As with the previous Mori retractions, the latest ones — of papers published in 2007 and 2010 — involve unreliable images. Mori, you’ll recall, had recycled control blots from study to study over the years, and was dismissed from his academic post in August.
The 2007 paper, “Activation of hypoxia-inducible factor 1 in human T-cell leukaemia virus type 1-infected cell lines and primary adult T-cell leukaemia cells,” also included a frequent co-author Mariko Tomita, who has been implicated in the deception. It has been cited 15 times, according to Thomson Scientific’s Web of Knowledge. The 2010 article, “Inhibition of Akt/GSK3β signalling pathway by Legionella pneumophila is involved in induction of T-cell apoptosis,” has not yet been cited.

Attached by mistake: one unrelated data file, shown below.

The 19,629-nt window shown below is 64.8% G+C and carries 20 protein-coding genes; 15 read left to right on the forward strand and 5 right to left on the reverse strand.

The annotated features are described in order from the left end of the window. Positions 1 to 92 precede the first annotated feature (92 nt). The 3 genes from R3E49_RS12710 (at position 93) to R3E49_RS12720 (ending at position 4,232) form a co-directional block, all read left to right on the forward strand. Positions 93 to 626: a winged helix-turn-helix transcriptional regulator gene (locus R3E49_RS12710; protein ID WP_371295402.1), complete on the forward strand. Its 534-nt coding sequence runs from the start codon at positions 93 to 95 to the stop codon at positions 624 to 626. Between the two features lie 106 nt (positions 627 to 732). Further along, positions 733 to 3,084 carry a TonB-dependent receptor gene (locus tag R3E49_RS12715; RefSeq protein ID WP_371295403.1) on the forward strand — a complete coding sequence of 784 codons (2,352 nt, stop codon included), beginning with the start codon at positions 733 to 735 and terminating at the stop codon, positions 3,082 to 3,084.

In each case, the retraction notice is the same:
Following an investigation by the University of the Ryukyus, which revealed that figures that appeared within this paper had also been used in other papers without appropriate attribution or explanation (a pattern repeated over a number of publications in different journals), the Editorial Board of the Biochemical Journal retract this paper. The last author, Naoki Mori, takes full responsibility for the misrepresentation of data in this paper.
For those of you keeping track at home: Sixteen retractions, while a lot, is far from the record. Just last week, we noted that Keehyun Park retracted 17 at once, The record now looks to be securely in the hands of Joachim Boldt, whose current total is 23, putting him ahead of Henrik Schoen and Scott Rueben, each with 21. But it will probably go much higher, with another 67 papers under serious review.